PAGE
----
Terri and Donna Meet Taylor Kretschmar

First off, Terri and Donna aren't real people. Like a lot of the stuff that comes spiraling out of the small gallery space at NW 36th Street and NW 2nd Avenue, T & D are fiction. Or a joke. Or both. 

To really know, you'd have to ask Diego Caro de Briature and Clay Deutsch, the guys who actually run Terri and Donna gallery. They might tell you the truth. Or they might lie to your face because that's fun. The standing story, though, is that Diego and Clay picked "really awesomely terrible girl's names, the worst we could think of," and just ran with it. 

And they've been running with it for almost a year now. Since May 2009, the space has hosted art shows sporadically, sometimes staying empty for weeks. Then suddenly the doors will open up for some off-the-radar music thing, like the Art Basel week visit by Washed Out or the upcoming Pictureplane layover

Right now, however, Terri and Donna isn't empty. It's totally full of art by Taylor Kretschmar. And the press release describes Kretschmar's show "Carbon Quarter Turn," saying: "From image to thing back into image back into thing. This turns into that turns into this, image into thing."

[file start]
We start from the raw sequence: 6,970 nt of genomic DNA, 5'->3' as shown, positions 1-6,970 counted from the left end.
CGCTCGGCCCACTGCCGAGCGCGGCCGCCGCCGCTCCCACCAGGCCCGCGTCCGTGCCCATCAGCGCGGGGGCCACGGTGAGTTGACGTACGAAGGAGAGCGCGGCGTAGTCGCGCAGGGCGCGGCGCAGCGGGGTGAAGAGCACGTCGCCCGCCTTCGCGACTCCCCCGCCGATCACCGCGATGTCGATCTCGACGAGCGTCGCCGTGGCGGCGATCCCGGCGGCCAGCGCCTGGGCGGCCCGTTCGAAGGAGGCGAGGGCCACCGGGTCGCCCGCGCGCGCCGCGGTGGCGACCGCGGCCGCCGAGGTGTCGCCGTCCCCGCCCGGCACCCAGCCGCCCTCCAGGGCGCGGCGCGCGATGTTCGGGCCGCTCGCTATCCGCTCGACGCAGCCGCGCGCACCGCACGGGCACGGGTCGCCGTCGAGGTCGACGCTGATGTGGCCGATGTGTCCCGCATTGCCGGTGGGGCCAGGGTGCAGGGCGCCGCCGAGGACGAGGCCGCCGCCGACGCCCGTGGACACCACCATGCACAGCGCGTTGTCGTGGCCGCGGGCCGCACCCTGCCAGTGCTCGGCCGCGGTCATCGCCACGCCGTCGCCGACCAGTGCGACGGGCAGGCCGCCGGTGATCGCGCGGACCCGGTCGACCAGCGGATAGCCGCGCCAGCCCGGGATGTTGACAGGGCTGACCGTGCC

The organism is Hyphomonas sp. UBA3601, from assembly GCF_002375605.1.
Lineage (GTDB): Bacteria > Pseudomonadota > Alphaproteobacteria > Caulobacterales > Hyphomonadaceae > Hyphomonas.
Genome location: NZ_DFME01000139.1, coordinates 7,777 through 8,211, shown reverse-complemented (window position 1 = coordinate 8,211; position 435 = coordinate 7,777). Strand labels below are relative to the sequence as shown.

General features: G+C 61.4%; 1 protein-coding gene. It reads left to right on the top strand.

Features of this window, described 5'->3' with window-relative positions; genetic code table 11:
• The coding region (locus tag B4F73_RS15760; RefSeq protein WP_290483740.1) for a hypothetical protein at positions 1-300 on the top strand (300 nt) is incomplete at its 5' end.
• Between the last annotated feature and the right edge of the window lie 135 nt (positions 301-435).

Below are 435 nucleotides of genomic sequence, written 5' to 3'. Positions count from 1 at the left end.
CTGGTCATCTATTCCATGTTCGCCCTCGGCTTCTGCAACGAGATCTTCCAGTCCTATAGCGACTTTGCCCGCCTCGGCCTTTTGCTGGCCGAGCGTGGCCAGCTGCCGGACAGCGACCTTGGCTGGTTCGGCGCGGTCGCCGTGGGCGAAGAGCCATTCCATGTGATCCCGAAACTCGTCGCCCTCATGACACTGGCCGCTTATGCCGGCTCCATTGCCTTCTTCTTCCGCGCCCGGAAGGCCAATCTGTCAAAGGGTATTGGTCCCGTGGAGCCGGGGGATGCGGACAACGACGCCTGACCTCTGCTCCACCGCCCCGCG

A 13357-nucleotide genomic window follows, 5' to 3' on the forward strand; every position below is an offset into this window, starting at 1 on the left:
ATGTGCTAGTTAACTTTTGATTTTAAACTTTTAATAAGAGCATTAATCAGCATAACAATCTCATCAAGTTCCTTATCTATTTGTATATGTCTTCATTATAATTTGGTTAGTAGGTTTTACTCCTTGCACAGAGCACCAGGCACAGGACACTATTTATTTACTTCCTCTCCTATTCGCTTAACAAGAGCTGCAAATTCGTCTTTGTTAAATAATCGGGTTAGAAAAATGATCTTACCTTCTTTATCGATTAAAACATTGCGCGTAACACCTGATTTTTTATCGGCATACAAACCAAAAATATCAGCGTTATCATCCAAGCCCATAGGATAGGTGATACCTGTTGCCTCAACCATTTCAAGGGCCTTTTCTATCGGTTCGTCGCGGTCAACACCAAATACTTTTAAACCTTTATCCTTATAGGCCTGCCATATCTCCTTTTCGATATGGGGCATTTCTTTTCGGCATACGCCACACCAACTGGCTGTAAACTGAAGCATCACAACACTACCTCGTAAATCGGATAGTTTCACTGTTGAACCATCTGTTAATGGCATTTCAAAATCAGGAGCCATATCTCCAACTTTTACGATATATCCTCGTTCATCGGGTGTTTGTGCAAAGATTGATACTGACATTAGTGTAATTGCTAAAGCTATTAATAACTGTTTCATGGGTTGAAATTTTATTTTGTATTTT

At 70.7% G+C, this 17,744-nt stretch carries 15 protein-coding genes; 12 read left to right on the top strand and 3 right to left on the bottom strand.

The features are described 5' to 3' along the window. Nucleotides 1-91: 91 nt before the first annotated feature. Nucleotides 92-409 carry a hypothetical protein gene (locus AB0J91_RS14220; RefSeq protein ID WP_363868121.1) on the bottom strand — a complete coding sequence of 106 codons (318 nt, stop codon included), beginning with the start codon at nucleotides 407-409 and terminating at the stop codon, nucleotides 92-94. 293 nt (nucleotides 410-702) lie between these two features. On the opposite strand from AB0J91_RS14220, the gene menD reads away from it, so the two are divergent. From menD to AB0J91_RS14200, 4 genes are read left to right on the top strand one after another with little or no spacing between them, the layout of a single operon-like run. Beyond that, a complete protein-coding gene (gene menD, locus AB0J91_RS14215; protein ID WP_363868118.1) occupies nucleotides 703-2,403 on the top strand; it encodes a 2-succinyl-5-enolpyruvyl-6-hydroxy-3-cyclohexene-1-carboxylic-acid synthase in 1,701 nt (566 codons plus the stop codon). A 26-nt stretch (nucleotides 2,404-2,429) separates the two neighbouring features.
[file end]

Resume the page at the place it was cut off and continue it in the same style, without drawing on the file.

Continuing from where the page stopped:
What? Don't get it? Well, that's another awesome thing (besides fiction and art and music) about Diego and Clay ... Their promo materials read like the incoherent, logorrhea-laced, psychedelic poetry that you and your overeducated friends write while wasted on Liberty caps. You could call it next-level PR. Or a joke. Or both.

"Carbon Quarter Turn" by Taylor Kretschmar. Through March 13. Terri and Donna Gallery, 153 NW 36th St., Miami. Visits are by appointment only, so email [email protected]

KEEP MIAMI NEW TIMES FREE... Since we started Miami New Times, it has been defined as the free, independent voice of Miami, and we'd like to keep it that way. With local media under siege, it's more important than ever for us to rally support behind funding our local journalism. You can help by participating in our "I Support" program, allowing us to keep offering readers access to our incisive coverage of local news, food and culture with no paywalls.
S. Pajot